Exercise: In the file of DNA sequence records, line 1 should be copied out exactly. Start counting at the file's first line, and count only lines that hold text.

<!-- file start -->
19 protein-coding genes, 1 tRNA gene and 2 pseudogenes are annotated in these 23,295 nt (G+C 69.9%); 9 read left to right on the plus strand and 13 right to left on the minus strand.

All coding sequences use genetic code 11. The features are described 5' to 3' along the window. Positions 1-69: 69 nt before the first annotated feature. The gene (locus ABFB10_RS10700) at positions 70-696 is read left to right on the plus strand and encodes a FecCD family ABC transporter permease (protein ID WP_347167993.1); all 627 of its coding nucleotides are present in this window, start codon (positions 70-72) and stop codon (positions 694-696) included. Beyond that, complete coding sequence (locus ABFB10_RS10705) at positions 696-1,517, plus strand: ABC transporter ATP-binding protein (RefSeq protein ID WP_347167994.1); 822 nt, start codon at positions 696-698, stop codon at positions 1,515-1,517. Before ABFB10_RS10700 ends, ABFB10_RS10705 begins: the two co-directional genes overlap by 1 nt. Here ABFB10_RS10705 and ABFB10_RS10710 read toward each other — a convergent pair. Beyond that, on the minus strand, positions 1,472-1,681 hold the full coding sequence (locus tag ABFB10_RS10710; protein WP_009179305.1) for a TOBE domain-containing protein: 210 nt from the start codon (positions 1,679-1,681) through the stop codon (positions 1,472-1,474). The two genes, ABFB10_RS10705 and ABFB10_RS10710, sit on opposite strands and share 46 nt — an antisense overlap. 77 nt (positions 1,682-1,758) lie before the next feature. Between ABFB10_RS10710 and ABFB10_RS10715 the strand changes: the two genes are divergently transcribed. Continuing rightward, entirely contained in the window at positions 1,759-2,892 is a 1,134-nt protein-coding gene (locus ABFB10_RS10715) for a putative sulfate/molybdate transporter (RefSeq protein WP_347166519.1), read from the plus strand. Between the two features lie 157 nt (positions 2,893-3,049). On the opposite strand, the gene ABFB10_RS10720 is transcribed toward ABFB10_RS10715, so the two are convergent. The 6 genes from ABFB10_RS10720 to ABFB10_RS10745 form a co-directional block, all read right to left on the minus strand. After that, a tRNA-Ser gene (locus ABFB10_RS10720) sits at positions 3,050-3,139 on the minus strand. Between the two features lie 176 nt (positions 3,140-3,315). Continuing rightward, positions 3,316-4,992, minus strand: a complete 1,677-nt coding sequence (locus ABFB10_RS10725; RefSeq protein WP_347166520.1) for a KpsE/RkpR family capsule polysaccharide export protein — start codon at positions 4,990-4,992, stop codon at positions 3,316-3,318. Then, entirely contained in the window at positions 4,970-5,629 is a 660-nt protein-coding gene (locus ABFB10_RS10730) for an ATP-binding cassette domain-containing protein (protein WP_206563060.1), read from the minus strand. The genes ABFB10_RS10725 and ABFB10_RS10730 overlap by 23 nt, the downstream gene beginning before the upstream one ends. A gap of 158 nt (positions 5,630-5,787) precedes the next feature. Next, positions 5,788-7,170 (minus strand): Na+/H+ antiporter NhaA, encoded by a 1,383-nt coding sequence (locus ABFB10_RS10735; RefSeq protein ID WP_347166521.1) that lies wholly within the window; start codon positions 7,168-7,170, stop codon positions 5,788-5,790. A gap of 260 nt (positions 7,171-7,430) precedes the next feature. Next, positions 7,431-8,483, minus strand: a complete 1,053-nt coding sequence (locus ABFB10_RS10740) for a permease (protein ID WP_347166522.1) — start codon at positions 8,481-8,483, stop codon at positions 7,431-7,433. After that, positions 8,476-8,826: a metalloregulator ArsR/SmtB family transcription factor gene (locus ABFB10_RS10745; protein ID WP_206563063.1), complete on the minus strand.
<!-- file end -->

19 protein-coding genes, 1 tRNA gene and 2 pseudogenes are annotated in these 23,295 nt (G+C 69.9%); 9 read left to right on the plus strand and 13 right to left on the minus strand.